The Kojiki, translated by Basil Hall Chamberlain, , at sacred-texts.com
p. 237 
So the way they led about and amused the august child was by making a two-forked boat 1 out of a two-forked cryptomeria from Ahidzu in Wohari, 2 bringing it up and floating it on the Pool of Ichishi and on the Pool of Karu 3 in Yamato, [thus] leading about and amusing the august child. Nevertheless the august child spoke never a word, though his eight-grasp beard reached to the pit of his stomach. 4 So 5 it was on hearing the cry of a high-flying swan 6 that he made his first utterance. 7 Then [the Heavenly Sovereign] sent Yamanobe-no-Ohotaka 8 (this is a name of a person) to catch the bird. So this person, pursuing the swan, arrived in the Land of Harima from the Land of Ki, and again in his pursuit crossed over to the Land of Inaba, then reaching the Land of Taniba and the Land of Tajima; [thence] pursuing round  to the eastward, he reached the Land of Afumi. and thereupon crossed over into the Land of Minu; and, passing along by the Land of Wohari, pursued it into the Land of Shinanu, and at length, reaching in his pursuit the Land of Koshi, spread a net in the Estuary of Wanami, 9 and, having caught the bird, brought it up [to the capital] and presented it [to the Sovereign]. So that estuary is called the Estuary of Wanami. It had been thought that, on seeing the bird again, he would speak; but he did not speak, as had been thought. 10 Hereupon the Heavenly Sovereign, deigning to be grieved, augustly fell asleep, when, in an august dream, he was instructed, saying: "If thou wilt build my temple like unto thine august abode, the august child shall surely speak." When he had been thus instructed, [the Heavenly
[paragraph continues] Sovereign] made grand divination to seek what Deity's desire 11 this might be. Then [it was discovered that] the curse was the august doing of the Great Deity of Idzumo. 12 So when about to send the august child to worship [at] that Great Deity's temple, [he made divination to discover 13] by whom it were well to have him attended. Then the lot fell on King Ake-tatsu. 14 So he  made King Ake-tatsu swear, 15 saying: "If there is truly to be an answer 16 to our adoration of this Great Deity, may the heron dwelling on the tree by the Pool of Sagisu 17 here fall [through my] oath." When he thus spoke, the heron that had been sworn by fell to the ground dead. Again on his commanding it to come to life] in answer to his] oath, it then came to life again. 18 Moreover he caused to wither by an oath and again brought to life again by an oath a broad-foliaged bear-oak on Cape Amakashi. 19 Then [the Heavenly Sovereign] granted to Prince Ake-tatsu the name of Prince Yamato-oyu-shiki-tomi-tomi-toyo-asakura-ake-tatsu. 20 So when the august child was sent off with the two Princes, Prince Ake-tatsu and Prince Una-kami, 21 as his attendants, it was divined 22 that [if they went out] by the Nara gate, 23  they would meet a lame person and a blind person; 24 [if they went out] by the Ohosaka 25 gate, they would likewise meet a lame person and a blind person, and that only the Ki gate,—a side gate, 26—would be the lucky gate; and when they started off, they established the Homuji clan 27 in every place they arrived at. So when they had reached Idzumo and had finished worshipping the Great Deity, and were returning up [to the capital], they made in the middle of the River Hi 28 a black plaited bridge and respectfully offered a temporary palace [for the august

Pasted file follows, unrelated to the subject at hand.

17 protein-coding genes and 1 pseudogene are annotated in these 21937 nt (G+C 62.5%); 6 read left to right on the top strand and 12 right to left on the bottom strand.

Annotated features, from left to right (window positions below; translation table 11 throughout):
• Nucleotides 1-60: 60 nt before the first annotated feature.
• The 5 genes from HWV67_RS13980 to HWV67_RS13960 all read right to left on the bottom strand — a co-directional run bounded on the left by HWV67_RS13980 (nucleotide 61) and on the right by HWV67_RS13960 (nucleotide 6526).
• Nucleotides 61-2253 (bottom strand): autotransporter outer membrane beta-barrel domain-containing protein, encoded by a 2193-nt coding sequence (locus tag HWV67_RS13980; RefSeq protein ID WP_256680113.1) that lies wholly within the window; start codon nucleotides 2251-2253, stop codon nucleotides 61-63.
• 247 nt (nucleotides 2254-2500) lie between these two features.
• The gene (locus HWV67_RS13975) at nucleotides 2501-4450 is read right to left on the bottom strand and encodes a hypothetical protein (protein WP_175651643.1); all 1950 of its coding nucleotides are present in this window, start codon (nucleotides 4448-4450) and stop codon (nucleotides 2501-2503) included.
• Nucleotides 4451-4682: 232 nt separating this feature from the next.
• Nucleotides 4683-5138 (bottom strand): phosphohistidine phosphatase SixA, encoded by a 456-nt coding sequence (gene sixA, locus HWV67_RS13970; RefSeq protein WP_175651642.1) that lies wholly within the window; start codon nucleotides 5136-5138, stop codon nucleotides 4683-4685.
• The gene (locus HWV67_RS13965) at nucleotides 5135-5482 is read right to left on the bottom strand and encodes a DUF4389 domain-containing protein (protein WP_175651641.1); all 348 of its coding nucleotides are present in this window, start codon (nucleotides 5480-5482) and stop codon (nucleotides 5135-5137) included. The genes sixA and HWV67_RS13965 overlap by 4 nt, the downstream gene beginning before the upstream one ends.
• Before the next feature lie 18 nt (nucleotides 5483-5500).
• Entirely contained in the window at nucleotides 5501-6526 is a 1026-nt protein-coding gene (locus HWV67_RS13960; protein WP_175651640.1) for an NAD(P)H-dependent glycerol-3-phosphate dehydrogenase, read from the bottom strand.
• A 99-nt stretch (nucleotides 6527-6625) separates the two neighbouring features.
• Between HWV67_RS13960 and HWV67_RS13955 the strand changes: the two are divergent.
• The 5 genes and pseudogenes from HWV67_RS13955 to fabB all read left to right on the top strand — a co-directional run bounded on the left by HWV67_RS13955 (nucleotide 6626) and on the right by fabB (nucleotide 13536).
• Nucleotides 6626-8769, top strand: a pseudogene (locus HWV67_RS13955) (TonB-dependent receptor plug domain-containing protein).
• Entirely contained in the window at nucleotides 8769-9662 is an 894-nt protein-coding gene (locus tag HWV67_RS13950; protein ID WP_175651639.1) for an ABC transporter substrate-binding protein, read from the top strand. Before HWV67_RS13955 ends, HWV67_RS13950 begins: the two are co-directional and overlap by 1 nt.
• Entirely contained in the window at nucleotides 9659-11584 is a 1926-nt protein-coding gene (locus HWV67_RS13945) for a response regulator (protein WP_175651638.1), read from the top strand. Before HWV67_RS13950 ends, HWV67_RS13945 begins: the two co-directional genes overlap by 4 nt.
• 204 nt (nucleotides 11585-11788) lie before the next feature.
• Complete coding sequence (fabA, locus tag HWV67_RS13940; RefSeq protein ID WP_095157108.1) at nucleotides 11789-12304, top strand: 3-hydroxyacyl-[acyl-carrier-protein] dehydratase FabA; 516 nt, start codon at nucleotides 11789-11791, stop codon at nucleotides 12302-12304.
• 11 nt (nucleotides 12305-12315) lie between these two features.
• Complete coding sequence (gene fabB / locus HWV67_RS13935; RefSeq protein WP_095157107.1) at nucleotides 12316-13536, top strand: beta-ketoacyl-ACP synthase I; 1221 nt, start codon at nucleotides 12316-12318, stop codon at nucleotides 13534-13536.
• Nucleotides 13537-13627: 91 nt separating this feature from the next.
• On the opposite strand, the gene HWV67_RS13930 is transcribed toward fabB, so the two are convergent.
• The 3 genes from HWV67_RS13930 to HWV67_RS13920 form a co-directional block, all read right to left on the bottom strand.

child] to dwell in. 29 Then when the ancestor of the rulers of the Land of Idzumo, whose name was Kihisa-tsu-mi, 30  having made an imitation green-leafed mountain, 31 placed [it] in the lower reach of the river, and was about to present the great august food the august child 32 spoke, saying: "What here resembles a green-leafed mountain in the lower [reach of the] river; looks like a mountain, but is not a mountain. Is it perchance the great court 33 of the deacons 34 who holds in reverence the Great Deity Ugly-Male-of-the-Reed-Plains 35 that dwells in the temple of So at Ihakuma in Idzumo? 36 [Thus] he deigned to ask. Then the Kings, who had been sent in august attendance [on him], hearing with joy and seeing with delight, 37 set the august child to dwell in the palace of Nagaho at Ajimasa, 38 and despatched a courier [to inform the Heavenly Sovereign]. Then the august child wedded  Princess Hinaga 39 for one night. So, on looking privately at the beautiful maiden, [he found her] to be a serpent, at the sight of which he fled away alarmed. Then Princess Hinaga was vexed, and, illuminating the sea-plain, 40 pursued after them in a ship; and they, more and more alarmed at the sight, pulled the august vessel across the mountain-folds, 41 and went fleeing up [to the capital]. Thereupon they made a report, saying: "We have come up [to the capital] because thy great and august child has become able to speak through worship-ping the Great Deity." So the Heavenly Sovereign, delighted, forthwith sent King Unakami back to build the Deity's temple. Thereupon the Heavenly Sovereign, on account of this august child, established the Totori Clan, the Torikahi Clan, the Homuji Clan, the Ohoyuwe and the Wakayuwe. 42